WND cuts business deals with the folks who run the Washington Times, conveniently forgetting where the Times' money comes from.
By Terry Krepel
It might be alarming to some, but it's really not that surprising: WorldNetDaily and News World Communications are forging closer ties.
News World Communications is the owner of the conservative Washington Times, the conservative Insight newsmagazine and the wire service United Press International (whose highest-profile client is NewsMax; former Washington Times and UPI editor Arnaud de Borchgrave sits on NewsMax's board of directors). News World is controlled by the Unification Church, headed by Sun Myung Moon, who used to be widely criticized as a cult leader before he started spreading his millions around conservative causes.
Late last year, WND announced a content-sharing agreement with Insight magazine, which has brought to WND stories like a slanted one on Jan. 26 that describes the so-called "dirty dozen terror caucus" in Congress, in which writer J. Michael Waller equates supporting the causes to free Mumia Abu-Jamal and Leonard Peltier with providing "active support to terrorist organizations."
With such a content-sharing link comes commerce, and that means you go through the WorldNetDaily store to subscribe to Insight. WND editor Joseph Farah himself penned an e-mail sent to WND's mailing list shilling the magazine. In it, he calls Insight editor Paul Rodriguez "one of my best friends in the business" and claims "Paul is like me -- an independent thinker who digs deep and hard for the facts and draws conclusions based on what he finds rather than on some ideological assumption." Despite the Moonie money behind the magazine, Farah also wants us to believe Insight "operates on a shoestring."
Insight, meanwhile, returned the logrolling favor with an "in-depth interview" (as it was described in another e-mail WND sent out) of Farah. Far from being "in-depth," the interview is quite softball and has no real purpose beyond promoting Farah's new book. How softball? Farah says things like, "Writing a book of this kind is what God put me here to do. This is what my whole life up to this point has prepared me to do." The interview also parrots the "independent news site" claim without question and fails to mention the business arrangement between WND and Insight (though it did note that Farah received something called the Washington Times Foundation National Service Award in 1996).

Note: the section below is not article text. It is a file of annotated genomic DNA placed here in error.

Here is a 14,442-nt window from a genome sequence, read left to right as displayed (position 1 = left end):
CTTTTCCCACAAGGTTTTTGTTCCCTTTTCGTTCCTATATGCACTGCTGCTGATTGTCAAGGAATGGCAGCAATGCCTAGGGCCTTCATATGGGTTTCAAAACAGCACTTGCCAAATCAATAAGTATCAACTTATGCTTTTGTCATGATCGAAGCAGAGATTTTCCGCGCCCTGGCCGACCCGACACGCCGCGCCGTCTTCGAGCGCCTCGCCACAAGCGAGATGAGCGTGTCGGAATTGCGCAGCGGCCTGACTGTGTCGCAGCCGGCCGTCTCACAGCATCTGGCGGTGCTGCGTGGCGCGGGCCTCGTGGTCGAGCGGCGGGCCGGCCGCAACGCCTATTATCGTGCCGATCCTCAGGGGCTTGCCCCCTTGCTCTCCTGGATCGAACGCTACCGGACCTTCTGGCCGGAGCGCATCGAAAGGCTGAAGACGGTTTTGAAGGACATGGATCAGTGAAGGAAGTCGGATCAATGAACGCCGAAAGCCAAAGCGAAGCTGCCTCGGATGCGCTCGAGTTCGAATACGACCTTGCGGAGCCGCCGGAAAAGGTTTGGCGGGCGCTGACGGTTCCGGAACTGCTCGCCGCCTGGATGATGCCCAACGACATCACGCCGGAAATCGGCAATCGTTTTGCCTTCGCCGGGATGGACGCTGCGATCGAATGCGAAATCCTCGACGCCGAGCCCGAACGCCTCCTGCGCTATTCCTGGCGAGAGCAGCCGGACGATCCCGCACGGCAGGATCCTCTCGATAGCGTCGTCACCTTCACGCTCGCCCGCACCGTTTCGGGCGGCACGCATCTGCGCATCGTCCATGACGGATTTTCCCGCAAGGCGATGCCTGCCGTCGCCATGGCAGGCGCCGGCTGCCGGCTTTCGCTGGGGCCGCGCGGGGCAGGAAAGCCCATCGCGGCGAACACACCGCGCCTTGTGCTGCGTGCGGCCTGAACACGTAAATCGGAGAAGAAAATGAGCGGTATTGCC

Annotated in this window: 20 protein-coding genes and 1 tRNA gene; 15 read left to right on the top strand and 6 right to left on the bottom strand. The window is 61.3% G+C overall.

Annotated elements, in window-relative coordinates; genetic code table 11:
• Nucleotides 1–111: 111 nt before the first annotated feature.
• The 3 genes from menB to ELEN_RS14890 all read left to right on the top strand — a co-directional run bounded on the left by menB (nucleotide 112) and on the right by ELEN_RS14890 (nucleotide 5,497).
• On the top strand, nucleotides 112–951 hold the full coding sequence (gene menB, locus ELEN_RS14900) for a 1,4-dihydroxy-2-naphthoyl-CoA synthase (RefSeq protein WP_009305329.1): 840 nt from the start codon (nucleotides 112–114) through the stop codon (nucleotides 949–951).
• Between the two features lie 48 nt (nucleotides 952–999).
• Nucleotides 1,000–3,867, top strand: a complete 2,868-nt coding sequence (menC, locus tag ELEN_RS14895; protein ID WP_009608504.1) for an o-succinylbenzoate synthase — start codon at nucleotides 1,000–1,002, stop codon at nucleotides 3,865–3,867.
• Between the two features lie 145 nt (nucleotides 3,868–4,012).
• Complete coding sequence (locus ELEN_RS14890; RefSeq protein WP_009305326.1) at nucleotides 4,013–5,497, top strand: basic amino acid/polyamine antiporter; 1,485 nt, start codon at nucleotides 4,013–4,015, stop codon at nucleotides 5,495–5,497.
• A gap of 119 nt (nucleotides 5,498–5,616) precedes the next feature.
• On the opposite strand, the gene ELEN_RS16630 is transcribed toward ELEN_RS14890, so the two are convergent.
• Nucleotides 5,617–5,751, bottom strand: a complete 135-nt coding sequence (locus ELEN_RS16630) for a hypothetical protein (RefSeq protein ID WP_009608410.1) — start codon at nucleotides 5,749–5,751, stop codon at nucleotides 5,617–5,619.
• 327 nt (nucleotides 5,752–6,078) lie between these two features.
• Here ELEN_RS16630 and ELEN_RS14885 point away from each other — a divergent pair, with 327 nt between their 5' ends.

The WND store also sells subscriptions to the weekly edition of the Washington Times -- which coincidentally features a column by Farah, who contributes another blurb: "If you want the perfect weekly print complement to WorldNetDaily, I strongly recommend the Washington Times Weekly, edited by my friend Robert Morton."
The company that Farah and WND are doing business has spent years building its conservative credentials -- to the occasional detriment of journalism. Washington Times staffers have complained about their stories being rewritten to a conservative slant -- called "prudenizing" in honor of Wesley Pruden, the paper's editor. An April 2002 Insight story goes to great lengths to try to paint the urban-legend busters at Snopes.com as biased against conservatives; the site had dismissed as false an earlier Insight claim that Hillary Clinton "played a significant role in defending Black Panthers accused of torturing and murdering Alex Rackley," but nothing writer John Berlau offers as evidence to contradict Snopes here specifically supports the magazine's claim to the contrary.
Moon himself claims no journalistic intent. At a celebration of the Times' 20th anniversary last year, Moon said he established the newspaper "in response to heaven's direction" and that "The Washington Times is responsible to let the American people know about God." Moon and his associated other businesses have reportedly poured around $1.7 billion into the Times to keep it afloat since its founding; neither it nor Insight have never made a profit.
Such massive subsidizing of a conservative mouthpiece has allowed conservatives -- not to mention the millions doled out to Jerry Falwell and other prominent conservatives to aid or bail out their various causes -- to overlook where that money is coming from. Moon considers himself a divine being of a similar stature to God and Jesus. He also considers the life of Jesus a "failure" because he did not establish a church like Moon's before he died. (Contrast to the conservative outrage over Ramsey Clark's statement calling Jesus a terrorist.) Moon reportedly get his start in the divine-being business by performing sexual "purification" rites, i.e., having sex with lots of women. The accounts of mind-control techniques used by the Unification Church to recruit new members are numerous. The behavior of at least one of Moon's children is worthy of the Clara Harris solution Farah speaks so highly of. (Consortium News and MoonieWorld have even more on the Moon way of doing things.)
Why bring all this up? Because conservatives like Farah used to be bothered by this kind of behavior. And because WorldNetDaily, along with other conservatives, has made a point of detailing the socialist roots of International ANSWER, chief organizer of anti-war protests in the United States. As David Limbaugh wrote in a Feb. 18 WND column, "The insightful proverb, 'we shall be known by the company we keep' applies as fittingly to useful idiots as anyone else." The same should also apply to WorldNetDaily's business arrangements.